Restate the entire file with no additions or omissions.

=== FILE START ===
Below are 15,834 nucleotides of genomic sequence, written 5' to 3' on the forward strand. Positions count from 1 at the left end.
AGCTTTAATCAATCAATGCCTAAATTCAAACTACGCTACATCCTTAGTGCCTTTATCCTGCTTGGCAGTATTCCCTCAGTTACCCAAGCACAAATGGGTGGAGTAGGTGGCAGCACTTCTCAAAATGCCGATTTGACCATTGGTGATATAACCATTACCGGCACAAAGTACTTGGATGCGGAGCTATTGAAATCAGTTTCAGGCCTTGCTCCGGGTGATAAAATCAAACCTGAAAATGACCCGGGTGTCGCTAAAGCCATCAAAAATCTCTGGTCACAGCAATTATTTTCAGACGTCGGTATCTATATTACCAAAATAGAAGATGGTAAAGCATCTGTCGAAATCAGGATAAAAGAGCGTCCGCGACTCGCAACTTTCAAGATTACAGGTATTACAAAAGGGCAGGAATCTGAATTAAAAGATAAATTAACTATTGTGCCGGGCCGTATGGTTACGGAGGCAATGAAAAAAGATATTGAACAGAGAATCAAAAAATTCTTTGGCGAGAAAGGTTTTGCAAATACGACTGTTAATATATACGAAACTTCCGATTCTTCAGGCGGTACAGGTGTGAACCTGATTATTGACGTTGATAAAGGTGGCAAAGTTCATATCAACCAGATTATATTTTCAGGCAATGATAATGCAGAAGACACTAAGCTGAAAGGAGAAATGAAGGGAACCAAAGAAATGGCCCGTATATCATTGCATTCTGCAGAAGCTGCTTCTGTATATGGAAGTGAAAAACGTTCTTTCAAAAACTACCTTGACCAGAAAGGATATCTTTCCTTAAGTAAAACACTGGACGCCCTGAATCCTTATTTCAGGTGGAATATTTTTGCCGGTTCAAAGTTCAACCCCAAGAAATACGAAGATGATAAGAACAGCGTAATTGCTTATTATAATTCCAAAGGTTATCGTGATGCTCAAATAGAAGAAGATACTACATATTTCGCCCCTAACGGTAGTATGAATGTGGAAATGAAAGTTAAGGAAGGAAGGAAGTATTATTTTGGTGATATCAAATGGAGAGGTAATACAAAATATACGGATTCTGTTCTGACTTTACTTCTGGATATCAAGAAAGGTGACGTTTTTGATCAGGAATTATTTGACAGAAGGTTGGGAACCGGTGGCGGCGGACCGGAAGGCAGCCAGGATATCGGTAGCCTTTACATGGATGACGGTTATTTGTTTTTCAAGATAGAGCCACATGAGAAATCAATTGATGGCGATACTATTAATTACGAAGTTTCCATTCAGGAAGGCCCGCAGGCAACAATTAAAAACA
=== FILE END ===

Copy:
Below are 15,834 nucleotides of genomic sequence, written 5' to 3' on the forward strand. Positions count from 1 at the left end.
AGCTTTAATCAATCAATGCCTAAATTCAAACTACGCTACATCCTTAGTGCCTTTATCCTGCTTGGCAGTATTCCCTCAGTTACCCAAGCACAAATGGGTGGAGTAGGTGGCAGCACTTCTCAAAATGCCGATTTGACCATTGGTGATATAACCATTACCGGCACAAAGTACTTGGATGCGGAGCTATTGAAATCAGTTTCAGGCCTTGCTCCGGGTGATAAAATCAAACCTGAAAATGACCCGGGTGTCGCTAAAGCCATCAAAAATCTCTGGTCACAGCAATTATTTTCAGACGTCGGTATCTATATTACCAAAATAGAAGATGGTAAAGCATCTGTCGAAATCAGGATAAAAGAGCGTCCGCGACTCGCAACTTTCAAGATTACAGGTATTACAAAAGGGCAGGAATCTGAATTAAAAGATAAATTAACTATTGTGCCGGGCCGTATGGTTACGGAGGCAATGAAAAAAGATATTGAACAGAGAATCAAAAAATTCTTTGGCGAGAAAGGTTTTGCAAATACGACTGTTAATATATACGAAACTTCCGATTCTTCAGGCGGTACAGGTGTGAACCTGATTATTGACGTTGATAAAGGTGGCAAAGTTCATATCAACCAGATTATATTTTCAGGCAATGATAATGCAGAAGACACTAAGCTGAAAGGAGAAATGAAGGGAACCAAAGAAATGGCCCGTATATCATTGCATTCTGCAGAAGCTGCTTCTGTATATGGAAGTGAAAAACGTTCTTTCAAAAACTACCTTGACCAGAAAGGATATCTTTCCTTAAGTAAAACACTGGACGCCCTGAATCCTTATTTCAGGTGGAATATTTTTGCCGGTTCAAAGTTCAACCCCAAGAAATACGAAGATGATAAGAACAGCGTAATTGCTTATTATAATTCCAAAGGTTATCGTGATGCTCAAATAGAAGAAGATACTACATATTTCGCCCCTAACGGTAGTATGAATGTGGAAATGAAAGTTAAGGAAGGAAGGAAGTATTATTTTGGTGATATCAAATGGAGAGGTAATACAAAATATACGGATTCTGTTCTGACTTTACTTCTGGATATCAAGAAAGGTGACGTTTTTGATCAGGAATTATTTGACAGAAGGTTGGGAACCGGTGGCGGCGGACCGGAAGGCAGCCAGGATATCGGTAGCCTTTACATGGATGACGGTTATTTGTTTTTCAAGATAGAGCCACATGAGAAATCAATTGATGGCGATACTATTAATTACGAAGTTTCCATTCAGGAAGGCCCGCAGGCAACAATTAAAAACA